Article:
Controlled lamp cooling has allowed higher operating output power. The power was so chosen that not only can the curing take place but also the lamp can be held in standby at very much lower power than was possible previously. Considerable savings can be made. Some processes need specially developed lamps, such as small lamps (50mm arc length) and miniature lamps (15mm arc length). These are used in digital printing, where the lamp, together with the print head, travels over the surface of the print.
UV-LEDs – small, flexible and energy-saving.
With digital printing, where the lamp, together with the print head, moves over the surface of the print, every little saving in weight and size matters. Here, UV-LEDs are the innovation for the future. Their extremely small shape allows great flexibility in styling. UV-LEDs from Heraeus Noblelight are matched to the machine environment according to customer specifications. The individual components to meet the specifications are assembled from a modular construction system. As a result, even special solutions can be built. The package also includes all the associated peripheral components such as cooling, control and power supply.
An important factor governing the operating life of a UV-LED is the fact that all components belonging to the system are harmonically matched to each other. Thermal management plays the most important role in this.The LED special light sources help to save energy. Because they instantly switch on and off, energy is consumed only on demand, when it is needed, without impairment of the performance of the LEDs. LED technology stands for “solid state lighting”, a robust, solid and above all resilient technology.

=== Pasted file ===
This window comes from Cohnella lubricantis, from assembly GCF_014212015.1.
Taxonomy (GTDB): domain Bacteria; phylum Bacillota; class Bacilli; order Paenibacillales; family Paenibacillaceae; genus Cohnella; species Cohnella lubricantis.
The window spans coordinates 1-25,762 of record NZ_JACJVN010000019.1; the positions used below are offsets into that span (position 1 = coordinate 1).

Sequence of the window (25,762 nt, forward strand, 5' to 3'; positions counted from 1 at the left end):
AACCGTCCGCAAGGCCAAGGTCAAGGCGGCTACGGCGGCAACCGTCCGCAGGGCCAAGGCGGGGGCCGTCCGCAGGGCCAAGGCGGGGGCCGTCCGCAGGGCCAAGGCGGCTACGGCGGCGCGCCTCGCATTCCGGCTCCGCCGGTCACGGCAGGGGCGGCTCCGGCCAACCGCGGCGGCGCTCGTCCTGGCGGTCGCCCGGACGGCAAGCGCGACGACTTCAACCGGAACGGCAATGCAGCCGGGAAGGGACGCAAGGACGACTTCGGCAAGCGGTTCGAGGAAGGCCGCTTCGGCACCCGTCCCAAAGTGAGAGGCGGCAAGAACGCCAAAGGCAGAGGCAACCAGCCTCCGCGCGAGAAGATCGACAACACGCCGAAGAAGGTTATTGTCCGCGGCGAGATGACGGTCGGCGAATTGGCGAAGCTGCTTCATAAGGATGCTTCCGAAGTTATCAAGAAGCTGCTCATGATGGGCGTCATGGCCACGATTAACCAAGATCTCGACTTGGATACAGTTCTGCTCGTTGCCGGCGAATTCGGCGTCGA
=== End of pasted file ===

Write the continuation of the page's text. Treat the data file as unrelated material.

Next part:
The new “Optoelectronics” business division of Heraeus Noblelight GmbH profits from the core competence of the Heraeus Organisation in the manufacture of UV-LED modules and systems. In a complete development and production line, LED chips are processed in so-called “chip-on-board” technology and measured and tested in our in-house, accredited measurement laboratory. As a result, customer-specific system solutions can assembled and offered to meet special requirements.Heraeus Noblelight offers the complete palette of special emitters for printing ink curing from UV to IR, carries out tests with relevant materials and advises on the optimum selection of emitters to suit particular processes.
Heraeus has more than 40 years experience with special emitters, working both with end customers and with OEMs and carries out practical tests with customer own materials in its own application centres to establish optimal and customer specific process solutions.
Heraeus Noblelight GmbH with its headquarters in Hanau and with subsidiaries in the USA, Great Britain, France, China, Australia and Puerto Rico, is one of the technology and market leaders in the production of specialty light sources. In 2008, Heraeus Noblelight had an annual turnover of 92.5 Million € and employed 735 people worldwide. The organisation develops, manufactures and markets infrared and ultraviolet emitters for applications in industrial manufacture, environmental protection, medicine and cosmetics, research, development and analytical laboratories.
Heraeus, the precious metals and technology group headquartered in Hanau, Germany, is a global, private company with over 155 years of tradition. Our businesses include precious metals, sensors, dental products, biomaterials, quartz glass, and specialty lighting sources. With product revenues approaching € 3 billion and precious metal trading revenues of € 13 billion, as well as over 13,000 employees in more than 110 companies worldwide, Heraeus holds a leading position in its global markets.